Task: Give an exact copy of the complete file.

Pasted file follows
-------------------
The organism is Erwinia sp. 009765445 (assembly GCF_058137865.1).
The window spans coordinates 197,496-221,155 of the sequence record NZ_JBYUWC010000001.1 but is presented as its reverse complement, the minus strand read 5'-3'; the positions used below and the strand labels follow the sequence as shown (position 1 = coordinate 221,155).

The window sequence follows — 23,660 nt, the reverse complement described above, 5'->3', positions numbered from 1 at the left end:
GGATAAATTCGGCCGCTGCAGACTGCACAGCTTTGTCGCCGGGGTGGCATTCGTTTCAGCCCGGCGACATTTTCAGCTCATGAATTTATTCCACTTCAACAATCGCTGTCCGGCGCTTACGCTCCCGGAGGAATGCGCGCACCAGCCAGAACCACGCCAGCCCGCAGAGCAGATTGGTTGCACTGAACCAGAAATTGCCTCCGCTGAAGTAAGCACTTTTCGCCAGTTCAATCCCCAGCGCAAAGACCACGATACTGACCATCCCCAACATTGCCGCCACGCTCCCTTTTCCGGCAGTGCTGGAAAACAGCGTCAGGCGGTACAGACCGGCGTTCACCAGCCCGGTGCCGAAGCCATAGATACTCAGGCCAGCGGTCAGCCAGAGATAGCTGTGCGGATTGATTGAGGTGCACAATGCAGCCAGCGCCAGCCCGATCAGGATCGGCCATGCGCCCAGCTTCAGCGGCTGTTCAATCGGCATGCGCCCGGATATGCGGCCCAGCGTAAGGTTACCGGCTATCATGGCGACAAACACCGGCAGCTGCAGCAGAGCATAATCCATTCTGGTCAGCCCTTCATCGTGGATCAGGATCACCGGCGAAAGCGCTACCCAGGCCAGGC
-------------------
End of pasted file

The organism is Erwinia sp. 009765445 (assembly GCF_058137865.1).
The window spans coordinates 197,496-221,155 of the sequence record NZ_JBYUWC010000001.1 but is presented as its reverse complement, the minus strand read 5'-3'; the positions used below and the strand labels follow the sequence as shown (position 1 = coordinate 221,155).

The window sequence follows — 23,660 nt, the reverse complement described above, 5'->3', positions numbered from 1 at the left end:
GGATAAATTCGGCCGCTGCAGACTGCACAGCTTTGTCGCCGGGGTGGCATTCGTTTCAGCCCGGCGACATTTTCAGCTCATGAATTTATTCCACTTCAACAATCGCTGTCCGGCGCTTACGCTCCCGGAGGAATGCGCGCACCAGCCAGAACCACGCCAGCCCGCAGAGCAGATTGGTTGCACTGAACCAGAAATTGCCTCCGCTGAAGTAAGCACTTTTCGCCAGTTCAATCCCCAGCGCAAAGACCACGATACTGACCATCCCCAACATTGCCGCCACGCTCCCTTTTCCGGCAGTGCTGGAAAACAGCGTCAGGCGGTACAGACCGGCGTTCACCAGCCCGGTGCCGAAGCCATAGATACTCAGGCCAGCGGTCAGCCAGAGATAGCTGTGCGGATTGATTGAGGTGCACAATGCAGCCAGCGCCAGCCCGATCAGGATCGGCCATGCGCCCAGCTTCAGCGGCTGTTCAATCGGCATGCGCCCGGATATGCGGCCCAGCGTAAGGTTACCGGCTATCATGGCGACAAACACCGGCAGCTGCAGCAGAGCATAATCCATTCTGGTCAGCCCTTCATCGTGGATCAGGATCACCGGCGAAAGCGCTACCCAGGCCAGGC